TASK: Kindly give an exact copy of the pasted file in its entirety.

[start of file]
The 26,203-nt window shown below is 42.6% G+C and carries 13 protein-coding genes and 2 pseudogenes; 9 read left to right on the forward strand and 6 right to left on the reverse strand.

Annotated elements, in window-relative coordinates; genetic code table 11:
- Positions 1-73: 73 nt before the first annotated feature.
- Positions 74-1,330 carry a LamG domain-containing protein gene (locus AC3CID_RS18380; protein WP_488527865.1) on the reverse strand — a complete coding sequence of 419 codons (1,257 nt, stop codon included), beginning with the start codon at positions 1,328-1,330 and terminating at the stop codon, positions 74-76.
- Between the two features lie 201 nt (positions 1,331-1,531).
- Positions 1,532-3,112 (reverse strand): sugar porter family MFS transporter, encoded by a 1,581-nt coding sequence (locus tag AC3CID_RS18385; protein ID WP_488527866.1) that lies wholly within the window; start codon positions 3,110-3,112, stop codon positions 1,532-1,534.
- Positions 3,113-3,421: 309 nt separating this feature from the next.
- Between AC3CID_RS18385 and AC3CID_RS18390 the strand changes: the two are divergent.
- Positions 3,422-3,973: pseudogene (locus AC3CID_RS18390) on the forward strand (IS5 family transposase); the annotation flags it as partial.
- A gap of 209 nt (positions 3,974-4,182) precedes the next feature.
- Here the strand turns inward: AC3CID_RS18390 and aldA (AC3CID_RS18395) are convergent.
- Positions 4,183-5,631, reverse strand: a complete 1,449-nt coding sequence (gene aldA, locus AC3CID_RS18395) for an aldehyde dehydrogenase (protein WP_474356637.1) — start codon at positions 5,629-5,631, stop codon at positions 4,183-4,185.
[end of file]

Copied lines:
The 26,203-nt window shown below is 42.6% G+C and carries 13 protein-coding genes and 2 pseudogenes; 9 read left to right on the forward strand and 6 right to left on the reverse strand.

Annotated elements, in window-relative coordinates; genetic code table 11:
- Positions 1-73: 73 nt before the first annotated feature.
- Positions 74-1,330 carry a LamG domain-containing protein gene (locus AC3CID_RS18380; protein WP_488527865.1) on the reverse strand — a complete coding sequence of 419 codons (1,257 nt, stop codon included), beginning with the start codon at positions 1,328-1,330 and terminating at the stop codon, positions 74-76.
- Between the two features lie 201 nt (positions 1,331-1,531).
- Positions 1,532-3,112 (reverse strand): sugar porter family MFS transporter, encoded by a 1,581-nt coding sequence (locus tag AC3CID_RS18385; protein ID WP_488527866.1) that lies wholly within the window; start codon positions 3,110-3,112, stop codon positions 1,532-1,534.
- Positions 3,113-3,421: 309 nt separating this feature from the next.
- Between AC3CID_RS18385 and AC3CID_RS18390 the strand changes: the two are divergent.
- Positions 3,422-3,973: pseudogene (locus AC3CID_RS18390) on the forward strand (IS5 family transposase); the annotation flags it as partial.
- A gap of 209 nt (positions 3,974-4,182) precedes the next feature.
- Here the strand turns inward: AC3CID_RS18390 and aldA (AC3CID_RS18395) are convergent.
- Positions 4,183-5,631, reverse strand: a complete 1,449-nt coding sequence (gene aldA, locus AC3CID_RS18395) for an aldehyde dehydrogenase (protein WP_474356637.1) — start codon at positions 5,629-5,631, stop codon at positions 4,183-4,185.